In 1942 Warsaw, a Polish prostitute is murdered in a sadistic way. Major Grau, an agent from German Intelligence who believes in justice, is in charge of the investigation. An eyewitness saw a German general leaving the building after a scream of the victim. A further investigation shows that three generals do not have any alibi for that night: General Tanz, Maj. Gen. Klus Kahlenberge and General von Seidlitz-Gabler. The three avoid direct contact with Major Grau and become potential suspects. As Major Grau gets close to them, he is promoted and sent to Paris. In 1944 Paris, this quartet is reunited and Major Grau continues his investigation. Meanwhile, a plan for killing Hitler is plotted by his high command; a romance between Ulrike von Seydlitz-Gabler and Lance Cpl. Kurt Hartmann is happening and Insp. Morand is helping Major Grau in his investigation. The story ends in 1965, in Hamburg, with another, similar crime. Written by
Claudio Carvalho, Rio de Janeiro, Brazil
The film was one of the last to run into heavy censorship trouble before the abolition of the Production Code Administration and its replacement with the voluntary ratings system (G through X) by the Motion Picture Association of America (MPAA) in 1968. According to former PCA Director Geoffrey Shurlock, this film was troublesome due to its depictions of sexual behavior, which the producers tried to get away with by using silhouettes and shadows. See more »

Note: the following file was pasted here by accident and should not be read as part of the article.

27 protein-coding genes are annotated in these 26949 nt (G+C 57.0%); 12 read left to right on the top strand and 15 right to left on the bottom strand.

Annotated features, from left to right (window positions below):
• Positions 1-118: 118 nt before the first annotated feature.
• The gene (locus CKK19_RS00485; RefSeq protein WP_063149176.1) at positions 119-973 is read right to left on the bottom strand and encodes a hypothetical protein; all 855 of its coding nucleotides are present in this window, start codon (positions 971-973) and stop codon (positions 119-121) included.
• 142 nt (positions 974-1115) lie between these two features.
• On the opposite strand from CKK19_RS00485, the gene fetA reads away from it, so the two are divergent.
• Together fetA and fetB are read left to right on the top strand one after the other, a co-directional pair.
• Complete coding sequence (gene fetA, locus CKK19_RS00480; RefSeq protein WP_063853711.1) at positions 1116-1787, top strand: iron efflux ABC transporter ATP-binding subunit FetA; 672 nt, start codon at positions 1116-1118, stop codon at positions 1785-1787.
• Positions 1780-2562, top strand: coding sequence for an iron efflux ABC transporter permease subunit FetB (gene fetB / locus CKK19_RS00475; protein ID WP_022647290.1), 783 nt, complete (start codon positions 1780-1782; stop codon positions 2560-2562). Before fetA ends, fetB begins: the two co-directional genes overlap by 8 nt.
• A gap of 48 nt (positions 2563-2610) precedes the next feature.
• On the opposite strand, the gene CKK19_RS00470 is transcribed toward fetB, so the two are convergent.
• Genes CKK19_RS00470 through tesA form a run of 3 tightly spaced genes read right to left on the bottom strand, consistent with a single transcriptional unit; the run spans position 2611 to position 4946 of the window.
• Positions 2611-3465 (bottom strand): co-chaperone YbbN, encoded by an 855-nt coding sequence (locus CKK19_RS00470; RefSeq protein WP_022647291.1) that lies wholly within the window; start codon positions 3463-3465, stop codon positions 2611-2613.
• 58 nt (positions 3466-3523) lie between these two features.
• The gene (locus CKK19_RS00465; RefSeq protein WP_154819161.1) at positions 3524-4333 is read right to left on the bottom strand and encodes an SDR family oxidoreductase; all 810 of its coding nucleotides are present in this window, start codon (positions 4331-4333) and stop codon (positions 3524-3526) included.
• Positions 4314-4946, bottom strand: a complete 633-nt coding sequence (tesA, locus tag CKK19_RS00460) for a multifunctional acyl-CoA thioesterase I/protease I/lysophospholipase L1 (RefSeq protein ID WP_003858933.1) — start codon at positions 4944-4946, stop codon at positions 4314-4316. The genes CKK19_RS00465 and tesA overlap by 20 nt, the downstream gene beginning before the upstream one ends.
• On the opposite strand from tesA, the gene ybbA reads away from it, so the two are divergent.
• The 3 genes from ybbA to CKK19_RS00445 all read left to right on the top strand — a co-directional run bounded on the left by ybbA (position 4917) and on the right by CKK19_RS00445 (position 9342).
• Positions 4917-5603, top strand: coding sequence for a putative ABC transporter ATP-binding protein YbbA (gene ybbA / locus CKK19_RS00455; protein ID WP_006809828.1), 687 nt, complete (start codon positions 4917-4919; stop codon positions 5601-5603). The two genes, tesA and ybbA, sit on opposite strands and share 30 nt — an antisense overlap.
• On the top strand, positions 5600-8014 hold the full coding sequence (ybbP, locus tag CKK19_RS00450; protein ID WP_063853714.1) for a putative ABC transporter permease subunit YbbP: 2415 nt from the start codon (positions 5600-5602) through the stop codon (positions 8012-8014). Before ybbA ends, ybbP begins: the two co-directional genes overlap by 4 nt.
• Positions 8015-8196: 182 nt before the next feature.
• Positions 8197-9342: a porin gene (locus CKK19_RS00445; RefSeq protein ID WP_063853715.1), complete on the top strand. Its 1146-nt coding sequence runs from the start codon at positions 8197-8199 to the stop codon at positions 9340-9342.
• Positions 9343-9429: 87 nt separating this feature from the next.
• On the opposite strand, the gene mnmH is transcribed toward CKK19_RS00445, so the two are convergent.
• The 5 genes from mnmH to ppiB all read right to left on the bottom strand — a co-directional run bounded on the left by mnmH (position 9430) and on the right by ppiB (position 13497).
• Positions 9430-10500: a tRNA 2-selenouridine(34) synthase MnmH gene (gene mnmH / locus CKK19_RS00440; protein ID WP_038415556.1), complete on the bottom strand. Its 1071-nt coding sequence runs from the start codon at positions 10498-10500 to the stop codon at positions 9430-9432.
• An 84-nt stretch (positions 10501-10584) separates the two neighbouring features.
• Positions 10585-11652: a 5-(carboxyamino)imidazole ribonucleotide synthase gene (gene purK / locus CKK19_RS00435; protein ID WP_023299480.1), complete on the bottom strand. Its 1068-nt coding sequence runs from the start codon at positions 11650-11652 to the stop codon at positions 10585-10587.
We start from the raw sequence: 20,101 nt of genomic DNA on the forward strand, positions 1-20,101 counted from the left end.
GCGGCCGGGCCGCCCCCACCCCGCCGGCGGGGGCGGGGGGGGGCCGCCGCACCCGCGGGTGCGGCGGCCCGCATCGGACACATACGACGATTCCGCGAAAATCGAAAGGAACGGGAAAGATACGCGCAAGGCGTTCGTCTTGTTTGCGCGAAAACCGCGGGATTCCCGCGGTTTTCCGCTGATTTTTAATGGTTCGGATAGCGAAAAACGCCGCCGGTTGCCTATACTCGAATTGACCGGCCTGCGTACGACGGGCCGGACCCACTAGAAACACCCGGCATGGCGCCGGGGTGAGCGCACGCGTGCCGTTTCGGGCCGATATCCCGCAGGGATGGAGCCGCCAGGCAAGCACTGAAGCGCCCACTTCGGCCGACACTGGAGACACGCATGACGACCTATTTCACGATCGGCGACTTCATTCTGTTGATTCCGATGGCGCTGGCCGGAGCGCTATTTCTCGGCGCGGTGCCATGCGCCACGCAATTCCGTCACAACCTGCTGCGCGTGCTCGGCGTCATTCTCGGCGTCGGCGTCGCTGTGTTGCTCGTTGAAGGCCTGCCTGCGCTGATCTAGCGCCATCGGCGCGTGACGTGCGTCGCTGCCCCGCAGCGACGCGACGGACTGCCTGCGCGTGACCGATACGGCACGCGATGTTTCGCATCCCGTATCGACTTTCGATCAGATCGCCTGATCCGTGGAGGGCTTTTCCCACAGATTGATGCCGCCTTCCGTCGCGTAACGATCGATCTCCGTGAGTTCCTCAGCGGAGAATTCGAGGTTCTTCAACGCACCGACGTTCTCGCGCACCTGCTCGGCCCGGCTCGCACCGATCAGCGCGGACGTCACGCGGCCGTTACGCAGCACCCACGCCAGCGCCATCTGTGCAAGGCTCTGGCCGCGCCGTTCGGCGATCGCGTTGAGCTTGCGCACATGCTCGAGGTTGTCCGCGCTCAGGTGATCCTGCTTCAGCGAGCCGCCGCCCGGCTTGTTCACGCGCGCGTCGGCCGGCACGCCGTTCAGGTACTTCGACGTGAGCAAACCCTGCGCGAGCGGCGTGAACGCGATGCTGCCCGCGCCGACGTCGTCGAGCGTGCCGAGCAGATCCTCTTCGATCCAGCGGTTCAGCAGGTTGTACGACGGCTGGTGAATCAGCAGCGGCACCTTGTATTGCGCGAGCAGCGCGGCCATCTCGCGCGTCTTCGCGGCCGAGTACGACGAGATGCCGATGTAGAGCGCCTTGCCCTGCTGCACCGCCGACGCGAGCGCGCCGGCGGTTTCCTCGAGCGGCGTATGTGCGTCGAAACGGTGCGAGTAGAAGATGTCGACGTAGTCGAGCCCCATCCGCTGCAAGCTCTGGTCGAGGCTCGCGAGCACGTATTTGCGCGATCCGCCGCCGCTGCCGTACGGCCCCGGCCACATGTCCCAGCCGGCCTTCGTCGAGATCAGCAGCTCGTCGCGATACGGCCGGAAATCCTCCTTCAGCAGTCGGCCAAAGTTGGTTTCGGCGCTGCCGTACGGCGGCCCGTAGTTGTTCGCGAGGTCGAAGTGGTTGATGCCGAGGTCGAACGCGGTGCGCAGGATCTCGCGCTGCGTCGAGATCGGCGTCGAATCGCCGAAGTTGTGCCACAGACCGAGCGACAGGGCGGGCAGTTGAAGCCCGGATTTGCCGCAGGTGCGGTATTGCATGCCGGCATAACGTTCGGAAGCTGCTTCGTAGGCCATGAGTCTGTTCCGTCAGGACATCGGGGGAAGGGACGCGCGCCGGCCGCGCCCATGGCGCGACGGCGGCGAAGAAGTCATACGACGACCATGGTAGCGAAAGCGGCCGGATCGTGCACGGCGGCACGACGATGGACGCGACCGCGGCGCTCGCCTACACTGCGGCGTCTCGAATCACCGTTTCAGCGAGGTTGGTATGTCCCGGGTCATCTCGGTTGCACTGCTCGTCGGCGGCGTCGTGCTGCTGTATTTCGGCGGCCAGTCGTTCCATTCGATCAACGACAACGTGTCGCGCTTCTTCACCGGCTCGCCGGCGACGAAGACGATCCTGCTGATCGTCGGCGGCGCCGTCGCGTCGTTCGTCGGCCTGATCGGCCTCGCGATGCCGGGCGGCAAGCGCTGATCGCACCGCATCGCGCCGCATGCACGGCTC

Some of the background images in the car tour through Paris are in black & white. See more »
"What is admirable on the large scale is monstrous on the small."
It's Agatha Christie meets "The Battle of the Bulge" meets... oh you get the picture. Great cast lead by the always fabulous Peter O'Toole who delivers a memorable performance as General Tanz. Also nice to see French veteran actor Philippe Noiret in an ensemble that includes Omar Sharif, Tom Courtenay, Donald Pleasence and Christopher Plummer.
It is tense all the way mostly thanks to the great use of first Warsaw (and the atrocities performed there) as a backdrop for the story and then we move to Paris where the plot to kill Hitler is nicely interwoven.
"The Night of the Generals" is at parts predictable, yes, (with the great exception of Omar Sharif's final scene) but I guess that's also what makes it kinda' enjoyable at times - at least in the very last scene - when you know what's coming (and boy does it feel good).
Some may find it a bit tedious and yes it is long, but when it was over I knew I would definitely see it again sometime in the future so in short: it works! If you think this movie is your cup of tea, based on the IMDb-information, you're probably right.
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